Opinion |

Secular Residents Have Already Lost the Battle for Jerusalem

How Jerusalem's mayor is deepening ultra-Orthodox and secular division in the city

Neri Livneh
Neri Livneh
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An ultra-Orthodox boy in Jerusalem.
An ultra-Orthodox boy in Jerusalem. Credit: Ilan Assayag
Neri Livneh
Neri Livneh

The word in Jerusalem is that Mayor Nir Barkat has divided the city. The slogan “Peres will divide Jerusalem” was an effective means of scaring off voters in the 1996 election campaign from then-candidate Shimon Peres, which helped Benjamin Netanyahu become our eternal prime minister. But the commercials used during that campaign referred to a different sort of division: They were out to frighten “the people” about the possibility that Peres would make peace with the Palestinians, heaven forbid, after agreeing to compromises related to Jerusalem.

Today when residents say Barkat has divided Jerusalem, they mean that he has recently divided it into neighborhoods based on the identity of their residents: He has declared some of the neighborhoods Haredi, that is, ultra-Orthodox, and others pluralistic – meaning they’re intended for secular Jewish folk and adherents of religious Zionism.

Not that Barkat has forbidden secular people to live in Bayit Vegan or Ramot. He is simply allocating school buildings in those neighborhoods that until now had been part of the state-religious education system to the Haredim, and transferring students from national-religious families to schools in neighborhoods that under his plan are slated to remain “pluralistic,” where secular and national-religious citizens live in harmony. Because members of the secular and national-religious communities are capable of living together, whereas living with Haredim is a different matter.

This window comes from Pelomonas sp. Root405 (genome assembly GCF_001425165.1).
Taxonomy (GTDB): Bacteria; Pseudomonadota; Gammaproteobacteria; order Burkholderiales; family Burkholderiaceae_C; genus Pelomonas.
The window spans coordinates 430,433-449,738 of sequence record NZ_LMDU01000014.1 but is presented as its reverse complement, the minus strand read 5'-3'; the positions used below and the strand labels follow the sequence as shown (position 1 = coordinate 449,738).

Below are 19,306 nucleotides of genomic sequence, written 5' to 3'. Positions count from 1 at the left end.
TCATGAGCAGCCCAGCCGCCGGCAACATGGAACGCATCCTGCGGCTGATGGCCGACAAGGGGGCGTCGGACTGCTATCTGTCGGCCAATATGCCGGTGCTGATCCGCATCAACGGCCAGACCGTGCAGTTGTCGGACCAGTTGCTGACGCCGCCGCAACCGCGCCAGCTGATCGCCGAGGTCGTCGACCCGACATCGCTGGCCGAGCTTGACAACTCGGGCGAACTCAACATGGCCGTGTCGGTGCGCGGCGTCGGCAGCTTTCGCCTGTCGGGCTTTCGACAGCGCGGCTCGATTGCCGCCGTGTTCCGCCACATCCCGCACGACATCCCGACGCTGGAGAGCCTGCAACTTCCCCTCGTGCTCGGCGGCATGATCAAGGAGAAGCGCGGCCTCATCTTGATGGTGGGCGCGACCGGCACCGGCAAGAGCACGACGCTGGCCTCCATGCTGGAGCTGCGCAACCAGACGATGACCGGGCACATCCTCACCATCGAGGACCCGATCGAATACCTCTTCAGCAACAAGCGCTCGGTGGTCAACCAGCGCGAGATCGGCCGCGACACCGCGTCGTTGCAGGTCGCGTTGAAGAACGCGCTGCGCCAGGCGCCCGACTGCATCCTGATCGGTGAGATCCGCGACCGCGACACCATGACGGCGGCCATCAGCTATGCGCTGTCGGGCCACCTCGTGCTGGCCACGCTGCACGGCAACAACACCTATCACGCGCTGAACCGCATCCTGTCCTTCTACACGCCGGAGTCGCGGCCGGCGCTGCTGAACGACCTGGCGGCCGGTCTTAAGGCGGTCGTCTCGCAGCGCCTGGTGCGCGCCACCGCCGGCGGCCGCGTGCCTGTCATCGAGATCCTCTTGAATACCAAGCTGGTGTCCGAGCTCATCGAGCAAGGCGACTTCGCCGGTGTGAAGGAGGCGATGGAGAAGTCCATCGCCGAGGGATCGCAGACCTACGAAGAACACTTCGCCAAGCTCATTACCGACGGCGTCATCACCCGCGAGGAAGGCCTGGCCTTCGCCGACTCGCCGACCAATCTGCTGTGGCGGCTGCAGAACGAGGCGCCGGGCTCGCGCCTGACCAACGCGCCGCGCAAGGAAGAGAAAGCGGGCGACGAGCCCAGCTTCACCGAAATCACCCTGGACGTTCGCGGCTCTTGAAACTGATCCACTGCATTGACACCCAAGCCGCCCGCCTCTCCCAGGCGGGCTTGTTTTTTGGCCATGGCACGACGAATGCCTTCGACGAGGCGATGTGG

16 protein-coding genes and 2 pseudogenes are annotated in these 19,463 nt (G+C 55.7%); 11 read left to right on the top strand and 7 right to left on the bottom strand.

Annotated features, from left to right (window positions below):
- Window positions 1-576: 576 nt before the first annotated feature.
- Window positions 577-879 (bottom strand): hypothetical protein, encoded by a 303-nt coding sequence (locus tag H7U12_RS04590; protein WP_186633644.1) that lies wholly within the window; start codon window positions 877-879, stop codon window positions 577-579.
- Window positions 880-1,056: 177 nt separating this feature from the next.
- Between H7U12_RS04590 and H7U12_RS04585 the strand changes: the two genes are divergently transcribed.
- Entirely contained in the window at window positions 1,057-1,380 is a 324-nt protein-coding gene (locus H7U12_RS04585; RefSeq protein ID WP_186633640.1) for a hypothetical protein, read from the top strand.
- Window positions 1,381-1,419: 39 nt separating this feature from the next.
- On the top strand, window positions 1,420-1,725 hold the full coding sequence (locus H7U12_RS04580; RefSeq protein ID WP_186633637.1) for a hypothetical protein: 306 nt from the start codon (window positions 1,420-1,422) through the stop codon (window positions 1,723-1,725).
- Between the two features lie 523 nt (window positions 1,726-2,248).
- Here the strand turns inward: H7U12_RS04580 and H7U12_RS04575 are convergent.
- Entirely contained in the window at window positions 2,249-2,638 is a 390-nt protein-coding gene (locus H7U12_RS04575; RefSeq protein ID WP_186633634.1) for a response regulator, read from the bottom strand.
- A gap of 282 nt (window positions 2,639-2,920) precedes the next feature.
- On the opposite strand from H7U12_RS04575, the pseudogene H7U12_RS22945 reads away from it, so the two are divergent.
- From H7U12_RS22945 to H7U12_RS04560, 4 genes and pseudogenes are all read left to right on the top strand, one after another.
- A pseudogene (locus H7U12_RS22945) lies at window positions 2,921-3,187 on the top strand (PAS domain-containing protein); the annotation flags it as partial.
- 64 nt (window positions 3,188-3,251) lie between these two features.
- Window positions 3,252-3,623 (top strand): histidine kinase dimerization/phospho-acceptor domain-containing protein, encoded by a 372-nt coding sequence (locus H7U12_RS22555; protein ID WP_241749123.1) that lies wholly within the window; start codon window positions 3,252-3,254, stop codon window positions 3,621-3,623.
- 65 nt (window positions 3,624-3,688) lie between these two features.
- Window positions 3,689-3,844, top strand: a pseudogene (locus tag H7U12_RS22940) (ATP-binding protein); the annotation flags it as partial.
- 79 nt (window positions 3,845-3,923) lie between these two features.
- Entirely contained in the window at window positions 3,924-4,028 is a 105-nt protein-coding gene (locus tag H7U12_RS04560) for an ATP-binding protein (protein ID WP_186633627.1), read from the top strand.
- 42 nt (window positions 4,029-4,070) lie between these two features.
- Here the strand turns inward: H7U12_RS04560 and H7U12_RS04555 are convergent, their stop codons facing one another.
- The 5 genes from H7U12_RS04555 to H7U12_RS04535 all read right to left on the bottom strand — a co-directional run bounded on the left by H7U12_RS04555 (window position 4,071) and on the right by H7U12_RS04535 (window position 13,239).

For Haredim, coexistence actually means forcing the other side to adopt their way of life. It’s never a case of ultra-Orthodox allowing people who aren’t part of their community to go on pursuing their life as usual. The few secular people who still live in the Ramat Eshkol neighborhood (which on Barkat’s map is intended to be Haredi, although when it was built, after 1967, was anticipated to be a totally secular area) have already become habituated to shutting off their radios and televisions on Shabbat, and getting around on foot and not by car. Their behavior isn’t motivated by consideration for beliefs they don’t hold. The motivation is fear. Because spitting, cursing and stone throwing are not considered desecration of the Sabbath.

The heart aches for Jerusalem, that beautiful city, where there do live good and idealistic people.

Barkat was a very successful, affluent high-tech entrepreneur; it’s clear that economic ambitions were not what led him to retire from the world of business and run for mayor of Jerusalem. His party, Jerusalem Will Succeed, won six council seats in the municipal election of 2003. But a Haredi, Uri Lupolianaski, was elected mayor. Barkat, who became leader of the opposition, was involved in many local economic and educational initiatives. He did much for young people and students, whom he saw as the city’s hope. New Spirit, an organization he set up, and in which secular and national-religious individuals cooperate, is very active in combating Haredi coercion in Jerusalem.